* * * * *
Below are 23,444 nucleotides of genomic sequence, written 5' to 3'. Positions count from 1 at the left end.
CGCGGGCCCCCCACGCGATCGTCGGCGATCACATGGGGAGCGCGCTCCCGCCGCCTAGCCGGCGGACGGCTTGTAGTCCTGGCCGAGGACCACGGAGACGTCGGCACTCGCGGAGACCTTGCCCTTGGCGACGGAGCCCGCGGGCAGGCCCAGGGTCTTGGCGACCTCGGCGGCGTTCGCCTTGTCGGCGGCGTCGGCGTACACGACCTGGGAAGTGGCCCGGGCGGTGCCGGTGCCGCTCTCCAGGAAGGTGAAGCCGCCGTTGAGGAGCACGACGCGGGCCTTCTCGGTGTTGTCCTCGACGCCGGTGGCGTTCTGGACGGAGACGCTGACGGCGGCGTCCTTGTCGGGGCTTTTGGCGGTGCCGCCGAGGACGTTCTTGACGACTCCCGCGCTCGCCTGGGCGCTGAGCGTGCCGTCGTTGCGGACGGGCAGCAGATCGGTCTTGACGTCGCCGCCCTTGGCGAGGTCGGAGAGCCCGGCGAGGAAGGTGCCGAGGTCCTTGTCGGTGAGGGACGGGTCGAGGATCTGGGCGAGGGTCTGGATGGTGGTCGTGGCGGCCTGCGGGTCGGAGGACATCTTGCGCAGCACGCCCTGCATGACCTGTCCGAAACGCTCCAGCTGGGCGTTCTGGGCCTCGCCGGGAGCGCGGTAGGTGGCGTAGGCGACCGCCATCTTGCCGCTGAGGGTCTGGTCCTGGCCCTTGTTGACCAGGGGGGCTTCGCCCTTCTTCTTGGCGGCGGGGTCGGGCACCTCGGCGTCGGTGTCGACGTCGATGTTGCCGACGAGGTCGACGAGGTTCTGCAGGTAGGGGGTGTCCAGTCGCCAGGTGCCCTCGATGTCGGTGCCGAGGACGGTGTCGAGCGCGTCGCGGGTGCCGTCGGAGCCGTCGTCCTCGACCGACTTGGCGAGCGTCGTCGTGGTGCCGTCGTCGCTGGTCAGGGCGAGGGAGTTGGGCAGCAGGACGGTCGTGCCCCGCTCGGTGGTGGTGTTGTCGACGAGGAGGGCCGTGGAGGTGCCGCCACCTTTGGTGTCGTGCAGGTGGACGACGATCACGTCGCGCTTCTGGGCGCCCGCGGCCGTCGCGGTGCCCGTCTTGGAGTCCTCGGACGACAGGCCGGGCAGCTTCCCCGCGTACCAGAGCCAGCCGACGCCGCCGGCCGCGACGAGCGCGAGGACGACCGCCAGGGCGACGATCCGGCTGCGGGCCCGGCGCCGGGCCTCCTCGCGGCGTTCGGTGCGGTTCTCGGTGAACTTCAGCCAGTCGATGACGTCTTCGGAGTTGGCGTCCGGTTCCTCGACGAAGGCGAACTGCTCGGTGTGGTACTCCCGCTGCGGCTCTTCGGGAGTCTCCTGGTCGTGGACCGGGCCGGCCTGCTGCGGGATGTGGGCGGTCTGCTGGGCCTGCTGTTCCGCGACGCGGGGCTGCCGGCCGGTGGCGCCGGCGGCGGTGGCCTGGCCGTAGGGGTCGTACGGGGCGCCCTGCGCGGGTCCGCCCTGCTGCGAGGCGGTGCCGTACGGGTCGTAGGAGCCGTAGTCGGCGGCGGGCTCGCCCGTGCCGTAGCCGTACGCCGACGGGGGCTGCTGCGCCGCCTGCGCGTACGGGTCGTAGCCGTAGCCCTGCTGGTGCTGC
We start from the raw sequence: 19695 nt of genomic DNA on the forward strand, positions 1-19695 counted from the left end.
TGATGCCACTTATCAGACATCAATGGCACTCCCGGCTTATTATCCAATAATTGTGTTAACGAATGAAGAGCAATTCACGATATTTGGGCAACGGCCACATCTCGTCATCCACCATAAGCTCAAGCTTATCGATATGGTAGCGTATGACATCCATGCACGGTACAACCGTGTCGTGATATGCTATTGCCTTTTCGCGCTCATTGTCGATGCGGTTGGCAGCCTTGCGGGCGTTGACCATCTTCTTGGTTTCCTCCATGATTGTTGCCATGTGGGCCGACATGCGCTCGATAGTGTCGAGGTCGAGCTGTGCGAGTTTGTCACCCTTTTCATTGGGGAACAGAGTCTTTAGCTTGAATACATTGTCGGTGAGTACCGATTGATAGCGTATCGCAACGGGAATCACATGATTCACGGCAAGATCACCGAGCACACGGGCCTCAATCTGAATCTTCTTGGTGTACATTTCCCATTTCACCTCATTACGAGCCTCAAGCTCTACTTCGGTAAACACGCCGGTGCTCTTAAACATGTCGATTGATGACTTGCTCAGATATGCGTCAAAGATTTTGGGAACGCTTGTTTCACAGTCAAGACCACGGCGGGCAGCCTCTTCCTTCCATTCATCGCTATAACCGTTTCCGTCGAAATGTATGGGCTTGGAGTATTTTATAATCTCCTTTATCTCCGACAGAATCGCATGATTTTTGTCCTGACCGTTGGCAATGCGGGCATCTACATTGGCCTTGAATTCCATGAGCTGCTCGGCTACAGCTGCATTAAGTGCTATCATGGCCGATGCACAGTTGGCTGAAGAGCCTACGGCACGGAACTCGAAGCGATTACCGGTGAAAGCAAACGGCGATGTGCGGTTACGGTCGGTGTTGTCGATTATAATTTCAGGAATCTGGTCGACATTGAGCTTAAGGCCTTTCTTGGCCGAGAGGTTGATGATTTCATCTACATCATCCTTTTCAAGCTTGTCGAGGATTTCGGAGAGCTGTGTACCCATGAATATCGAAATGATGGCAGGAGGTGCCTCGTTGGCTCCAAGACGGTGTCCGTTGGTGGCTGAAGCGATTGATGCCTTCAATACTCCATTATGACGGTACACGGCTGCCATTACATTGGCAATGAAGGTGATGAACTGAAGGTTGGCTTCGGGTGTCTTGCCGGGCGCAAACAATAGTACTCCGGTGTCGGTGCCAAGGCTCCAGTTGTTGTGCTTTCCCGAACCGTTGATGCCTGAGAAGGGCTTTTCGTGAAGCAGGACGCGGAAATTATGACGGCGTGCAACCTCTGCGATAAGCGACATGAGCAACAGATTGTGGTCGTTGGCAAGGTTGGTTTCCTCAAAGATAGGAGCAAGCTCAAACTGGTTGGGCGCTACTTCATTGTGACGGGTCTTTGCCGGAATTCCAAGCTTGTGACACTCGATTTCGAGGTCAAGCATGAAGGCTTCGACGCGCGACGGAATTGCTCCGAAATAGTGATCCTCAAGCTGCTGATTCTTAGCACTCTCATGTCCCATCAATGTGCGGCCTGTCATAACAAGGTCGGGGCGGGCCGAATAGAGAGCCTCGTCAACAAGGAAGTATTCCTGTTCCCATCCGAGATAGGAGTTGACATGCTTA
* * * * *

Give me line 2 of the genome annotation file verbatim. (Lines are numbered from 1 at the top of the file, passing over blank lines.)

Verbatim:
CGCGGGCCCCCCACGCGATCGTCGGCGATCACATGGGGAGCGCGCTCCCGCCGCCTAGCCGGCGGACGGCTTGTAGTCCTGGCCGAGGACCACGGAGACGTCGGCACTCGCGGAGACCTTGCCCTTGGCGACGGAGCCCGCGGGCAGGCCCAGGGTCTTGGCGACCTCGGCGGCGTTCGCCTTGTCGGCGGCGTCGGCGTACACGACCTGGGAAGTGGCCCGGGCGGTGCCGGTGCCGCTCTCCAGGAAGGTGAAGCCGCCGTTGAGGAGCACGACGCGGGCCTTCTCGGTGTTGTCCTCGACGCCGGTGGCGTTCTGGACGGAGACGCTGACGGCGGCGTCCTTGTCGGGGCTTTTGGCGGTGCCGCCGAGGACGTTCTTGACGACTCCCGCGCTCGCCTGGGCGCTGAGCGTGCCGTCGTTGCGGACGGGCAGCAGATCGGTCTTGACGTCGCCGCCCTTGGCGAGGTCGGAGAGCCCGGCGAGGAAGGTGCCGAGGTCCTTGTCGGTGAGGGACGGGTCGAGGATCTGGGCGAGGGTCTGGATGGTGGTCGTGGCGGCCTGCGGGTCGGAGGACATCTTGCGCAGCACGCCCTGCATGACCTGTCCGAAACGCTCCAGCTGGGCGTTCTGGGCCTCGCCGGGAGCGCGGTAGGTGGCGTAGGCGACCGCCATCTTGCCGCTGAGGGTCTGGTCCTGGCCCTTGTTGACCAGGGGGGCTTCGCCCTTCTTCTTGGCGGCGGGGTCGGGCACCTCGGCGTCGGTGTCGACGTCGATGTTGCCGACGAGGTCGACGAGGTTCTGCAGGTAGGGGGTGTCCAGTCGCCAGGTGCCCTCGATGTCGGTGCCGAGGACGGTGTCGAGCGCGTCGCGGGTGCCGTCGGAGCCGTCGTCCTCGACCGACTTGGCGAGCGTCGTCGTGGTGCCGTCGTCGCTGGTCAGGGCGAGGGAGTTGGGCAGCAGGACGGTCGTGCCCCGCTCGGTGGTGGTGTTGTCGACGAGGAGGGCCGTGGAGGTGCCGCCACCTTTGGTGTCGTGCAGGTGGACGACGATCACGTCGCGCTTCTGGGCGCCCGCGGCCGTCGCGGTGCCCGTCTTGGAGTCCTCGGACGACAGGCCGGGCAGCTTCCCCGCGTACCAGAGCCAGCCGACGCCGCCGGCCGCGACGAGCGCGAGGACGACCGCCAGGGCGACGATCCGGCTGCGGGCCCGGCGCCGGGCCTCCTCGCGGCGTTCGGTGCGGTTCTCGGTGAACTTCAGCCAGTCGATGACGTCTTCGGAGTTGGCGTCCGGTTCCTCGACGAAGGCGAACTGCTCGGTGTGGTACTCCCGCTGCGGCTCTTCGGGAGTCTCCTGGTCGTGGACCGGGCCGGCCTGCTGCGGGATGTGGGCGGTCTGCTGGGCCTGCTGTTCCGCGACGCGGGGCTGCCGGCCGGTGGCGCCGGCGGCGGTGGCCTGGCCGTAGGGGTCGTACGGGGCGCCCTGCGCGGGTCCGCCCTGCTGCGAGGCGGTGCCGTACGGGTCGTAGGAGCCGTAGTCGGCGGCGGGCTCGCCCGTGCCGTAGCCGTACGCCGACGGGGGCTGCTGCGCCGCCTGCGCGTACGGGTCGTAGCCGTAGCCCTGCTGGTGCTGC